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Good Progress Against Hunger and Poverty


U.S. President Barack Obama (L) speaks with a farmer (2nd R) participating in the Feed the Future program as he tours the Faffa Food factory in Addis Ababa, Ethiopia July 28, 2015.

Last year alone, Feed the Future reached nearly 19 million households through assistance or training and helped bring new tools and technologies, such as better seeds and fertilizers, to nearly 7 million farmers.

In 2009, President Barack Obama announced that under his administration, the United States would prioritize alleviating global hunger, under-nutrition and poverty. At the time, the global economic recession and rising food prices were forcing ever more people into food insecurity. So, at the G-8 summit in L’Aquila, Italy that year, President Obama committed an initial $3.5 billion to fight global hunger and poverty.

Less than a year later, Feed the Future was born. It is an innovative initiative based on the premise that development efforts are most successful when the beneficiary countries determine their own food security needs and contribute to the effort. Led by the U.S. Agency for International Development, the initiative draws on 10 additional federal departments and agencies and investments from private sector partnerships.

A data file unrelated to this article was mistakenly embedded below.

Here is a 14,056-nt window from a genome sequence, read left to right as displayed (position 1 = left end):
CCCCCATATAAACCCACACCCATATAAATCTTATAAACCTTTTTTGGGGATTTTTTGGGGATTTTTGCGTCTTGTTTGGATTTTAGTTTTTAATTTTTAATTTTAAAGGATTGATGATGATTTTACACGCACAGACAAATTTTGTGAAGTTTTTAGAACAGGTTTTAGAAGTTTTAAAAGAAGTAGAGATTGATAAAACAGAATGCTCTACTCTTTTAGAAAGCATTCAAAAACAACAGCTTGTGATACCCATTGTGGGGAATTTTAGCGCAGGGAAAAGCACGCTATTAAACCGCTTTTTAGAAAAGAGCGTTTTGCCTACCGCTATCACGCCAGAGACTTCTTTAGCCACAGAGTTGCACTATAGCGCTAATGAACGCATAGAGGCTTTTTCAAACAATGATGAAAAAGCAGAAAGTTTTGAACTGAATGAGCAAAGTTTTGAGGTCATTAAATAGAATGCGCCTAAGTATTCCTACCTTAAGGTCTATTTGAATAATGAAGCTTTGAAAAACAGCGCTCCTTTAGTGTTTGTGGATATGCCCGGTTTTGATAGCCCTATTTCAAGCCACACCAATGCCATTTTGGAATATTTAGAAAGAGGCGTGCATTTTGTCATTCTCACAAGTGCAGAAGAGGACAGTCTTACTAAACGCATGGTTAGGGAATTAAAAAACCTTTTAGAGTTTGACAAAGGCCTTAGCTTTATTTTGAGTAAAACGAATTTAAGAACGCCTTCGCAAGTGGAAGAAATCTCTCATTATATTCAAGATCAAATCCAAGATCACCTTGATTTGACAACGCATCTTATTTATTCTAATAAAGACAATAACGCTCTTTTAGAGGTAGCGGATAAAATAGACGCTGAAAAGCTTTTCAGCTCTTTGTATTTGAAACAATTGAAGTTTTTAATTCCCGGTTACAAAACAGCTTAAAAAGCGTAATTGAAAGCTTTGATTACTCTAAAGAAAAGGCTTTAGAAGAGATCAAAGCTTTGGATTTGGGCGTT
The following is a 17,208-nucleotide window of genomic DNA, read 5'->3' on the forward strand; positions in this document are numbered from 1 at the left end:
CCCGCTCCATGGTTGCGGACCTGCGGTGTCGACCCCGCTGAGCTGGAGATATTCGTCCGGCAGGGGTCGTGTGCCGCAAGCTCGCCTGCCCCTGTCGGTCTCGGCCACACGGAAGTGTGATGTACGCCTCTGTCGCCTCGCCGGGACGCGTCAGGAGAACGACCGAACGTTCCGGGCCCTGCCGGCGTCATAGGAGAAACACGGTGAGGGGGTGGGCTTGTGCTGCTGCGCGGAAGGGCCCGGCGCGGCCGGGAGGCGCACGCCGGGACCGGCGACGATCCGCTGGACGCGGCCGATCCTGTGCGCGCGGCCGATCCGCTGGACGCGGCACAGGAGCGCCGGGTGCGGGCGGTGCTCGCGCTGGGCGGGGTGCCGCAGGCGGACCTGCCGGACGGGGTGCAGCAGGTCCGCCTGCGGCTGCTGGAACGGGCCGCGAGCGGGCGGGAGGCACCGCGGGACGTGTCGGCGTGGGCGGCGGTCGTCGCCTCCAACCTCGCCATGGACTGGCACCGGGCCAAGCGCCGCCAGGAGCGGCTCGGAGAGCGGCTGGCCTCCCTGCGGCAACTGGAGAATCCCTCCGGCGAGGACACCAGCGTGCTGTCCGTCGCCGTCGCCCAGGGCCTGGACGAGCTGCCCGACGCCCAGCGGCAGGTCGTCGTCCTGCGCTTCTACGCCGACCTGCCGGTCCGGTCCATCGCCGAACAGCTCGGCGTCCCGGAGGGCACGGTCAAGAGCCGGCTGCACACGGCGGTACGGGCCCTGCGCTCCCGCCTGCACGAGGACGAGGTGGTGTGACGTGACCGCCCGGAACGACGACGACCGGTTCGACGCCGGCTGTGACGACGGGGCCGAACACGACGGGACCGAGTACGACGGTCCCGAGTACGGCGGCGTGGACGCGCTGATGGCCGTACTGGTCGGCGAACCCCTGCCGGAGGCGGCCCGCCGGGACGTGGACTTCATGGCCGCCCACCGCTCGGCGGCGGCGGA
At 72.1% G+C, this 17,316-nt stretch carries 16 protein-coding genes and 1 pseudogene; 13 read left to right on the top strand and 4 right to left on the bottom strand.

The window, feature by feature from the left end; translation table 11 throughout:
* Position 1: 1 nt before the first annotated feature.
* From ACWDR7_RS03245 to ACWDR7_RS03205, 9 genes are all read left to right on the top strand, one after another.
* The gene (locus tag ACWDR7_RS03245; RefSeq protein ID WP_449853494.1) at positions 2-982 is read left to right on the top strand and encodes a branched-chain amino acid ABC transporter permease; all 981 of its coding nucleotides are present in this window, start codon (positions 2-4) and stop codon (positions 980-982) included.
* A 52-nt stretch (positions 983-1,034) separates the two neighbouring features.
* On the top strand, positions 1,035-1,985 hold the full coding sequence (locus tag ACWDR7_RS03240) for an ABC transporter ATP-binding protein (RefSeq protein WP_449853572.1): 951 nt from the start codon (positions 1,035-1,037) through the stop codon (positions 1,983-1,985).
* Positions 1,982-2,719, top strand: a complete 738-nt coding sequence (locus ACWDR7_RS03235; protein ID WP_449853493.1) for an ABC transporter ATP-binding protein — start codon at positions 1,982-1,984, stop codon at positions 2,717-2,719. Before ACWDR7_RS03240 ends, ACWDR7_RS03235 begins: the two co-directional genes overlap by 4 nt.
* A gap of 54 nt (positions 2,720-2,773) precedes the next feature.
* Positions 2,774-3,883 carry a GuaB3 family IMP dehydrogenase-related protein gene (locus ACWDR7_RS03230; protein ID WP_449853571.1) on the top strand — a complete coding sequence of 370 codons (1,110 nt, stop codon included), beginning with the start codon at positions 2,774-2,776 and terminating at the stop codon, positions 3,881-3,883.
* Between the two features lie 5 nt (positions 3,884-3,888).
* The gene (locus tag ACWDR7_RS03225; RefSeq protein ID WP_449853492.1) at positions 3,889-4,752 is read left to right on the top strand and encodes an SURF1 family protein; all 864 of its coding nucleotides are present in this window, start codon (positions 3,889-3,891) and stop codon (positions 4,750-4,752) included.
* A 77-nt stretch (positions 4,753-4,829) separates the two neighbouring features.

Today it is clear that Feed the Future coupled with other innovative US Government food security initiatives are helping developing countries make substantial progress against hunger, poverty, and under-nutrition. Last year alone, Feed the Future reached nearly 19 million households through assistance or training and helped bring new tools and technologies, such as better seeds and fertilizers, to nearly 7 million farmers.

In fact, over the past five years in areas where Feed the Future works, the rate of childhood stunting, which indicates chronic malnutrition and leads to a host of developmental problems, has declined 9 percent in Ethiopia, 33 percent in Ghana, 25 percent in parts of Kenya, 21 percent in some areas of Cambodia, and 14.4 percent in areas of Bangladesh. Honduras and Bangladesh have seen a steep drop in poverty rates, and globally, more than 12 million children received nutrition interventions, such as vitamins and nutritional supplements, to help them grow and thrive.

Much of the improvement has come as a result of Feed the Future’s cooperation with a wide range of stakeholders to help smallholder farmers address the root causes of food insecurity and to increase economic opportunities.

"Through Feed the Future, the United States is partnering across borders and across sectors to unlock the transformative potential of agriculture,” said USAID Associate Administrator Eric Postel.

“From Asia to the Caribbean to Africa, Feed the Future is helping raise crop yields and incomes, reduce stunting and poverty, and improve child nutrition. Going forward, USAID and our partners will continue working to ensure everyone has the nutritious food they need to lead full, healthy lives."

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